BRUSSELS, 29 May 2015: The EU referred Germany to court, Thursday, for failing to regularly monitor security measures at some airports, but said it was not related to the Germanwings crash.
Germany failed to act on repeated requests from Brussels to comply with EU law on airport security and the case will now go to the European Court of Justice, the European Commission said.
“Inspections by the Commission have shown that Germany does not comply with the minimum frequency and the scope of controls required under EU legislation,” the Commission said in a statement.
“Such controls are necessary to quickly detect and correct potential failures in the implementation of security measures and to make sure that airports, airlines and other entities are in line with common EU standards.”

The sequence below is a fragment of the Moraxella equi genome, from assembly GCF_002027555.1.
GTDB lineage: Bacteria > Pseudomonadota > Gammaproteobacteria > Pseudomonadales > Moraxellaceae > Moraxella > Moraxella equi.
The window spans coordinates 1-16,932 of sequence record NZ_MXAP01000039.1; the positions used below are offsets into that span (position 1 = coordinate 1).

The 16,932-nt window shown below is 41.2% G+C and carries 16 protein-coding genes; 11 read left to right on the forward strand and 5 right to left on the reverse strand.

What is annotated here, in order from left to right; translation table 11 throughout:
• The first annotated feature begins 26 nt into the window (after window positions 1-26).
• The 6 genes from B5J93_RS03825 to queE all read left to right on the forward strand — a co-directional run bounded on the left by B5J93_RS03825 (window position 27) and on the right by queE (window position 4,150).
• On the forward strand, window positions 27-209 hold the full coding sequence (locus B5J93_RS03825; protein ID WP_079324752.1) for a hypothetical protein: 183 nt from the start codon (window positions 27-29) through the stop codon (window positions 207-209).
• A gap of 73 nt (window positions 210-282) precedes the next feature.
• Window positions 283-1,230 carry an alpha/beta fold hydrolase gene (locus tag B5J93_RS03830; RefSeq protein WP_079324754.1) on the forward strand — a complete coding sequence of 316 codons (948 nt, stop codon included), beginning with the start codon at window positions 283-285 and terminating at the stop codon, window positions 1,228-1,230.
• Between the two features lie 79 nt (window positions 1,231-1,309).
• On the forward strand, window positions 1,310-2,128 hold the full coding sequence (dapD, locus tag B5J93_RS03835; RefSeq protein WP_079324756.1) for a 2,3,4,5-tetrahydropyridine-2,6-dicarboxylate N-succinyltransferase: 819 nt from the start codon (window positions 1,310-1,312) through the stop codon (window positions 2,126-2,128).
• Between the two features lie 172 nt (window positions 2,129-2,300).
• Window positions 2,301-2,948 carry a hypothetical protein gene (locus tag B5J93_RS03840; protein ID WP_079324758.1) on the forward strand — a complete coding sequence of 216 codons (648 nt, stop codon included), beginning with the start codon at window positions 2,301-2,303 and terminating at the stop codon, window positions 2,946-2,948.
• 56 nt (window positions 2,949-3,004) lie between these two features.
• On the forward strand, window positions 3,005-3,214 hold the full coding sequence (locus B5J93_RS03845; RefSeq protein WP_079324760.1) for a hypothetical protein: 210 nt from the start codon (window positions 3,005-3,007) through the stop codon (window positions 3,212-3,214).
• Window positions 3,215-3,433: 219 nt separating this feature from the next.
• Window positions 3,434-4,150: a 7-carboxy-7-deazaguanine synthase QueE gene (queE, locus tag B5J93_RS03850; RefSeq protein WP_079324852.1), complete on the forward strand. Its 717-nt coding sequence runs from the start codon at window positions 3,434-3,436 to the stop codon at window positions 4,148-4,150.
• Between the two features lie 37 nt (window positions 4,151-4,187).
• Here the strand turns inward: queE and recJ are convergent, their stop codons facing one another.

The referral to the EU’s top court “does by no means imply that German airports did not take adequate security measures”, but meant that it failed to carry out proper controls on how security checks are carried out, the Commission said.
The Commission, the executive arm of the 28-nation EU, first warned Germany about the problem at the end of 2014.
Germany, the EU’s biggest economy, could face a fine if found in breach by the court.
European Commission spokesman Jakub Adamowicz said the decision was not connected with the crash of the Germanwings Airbus A320 that co-pilot Andreas Lubitz deliberately slammed into the French Alps in March, killing all 150 people aboard.
“Today’s referral has nothing to do with the ongoing evaluation of responses we received from German authorities on medical certificates of pilots” after it emerged Lubitz received treatment for severe depression, Adamowicz told reporters.
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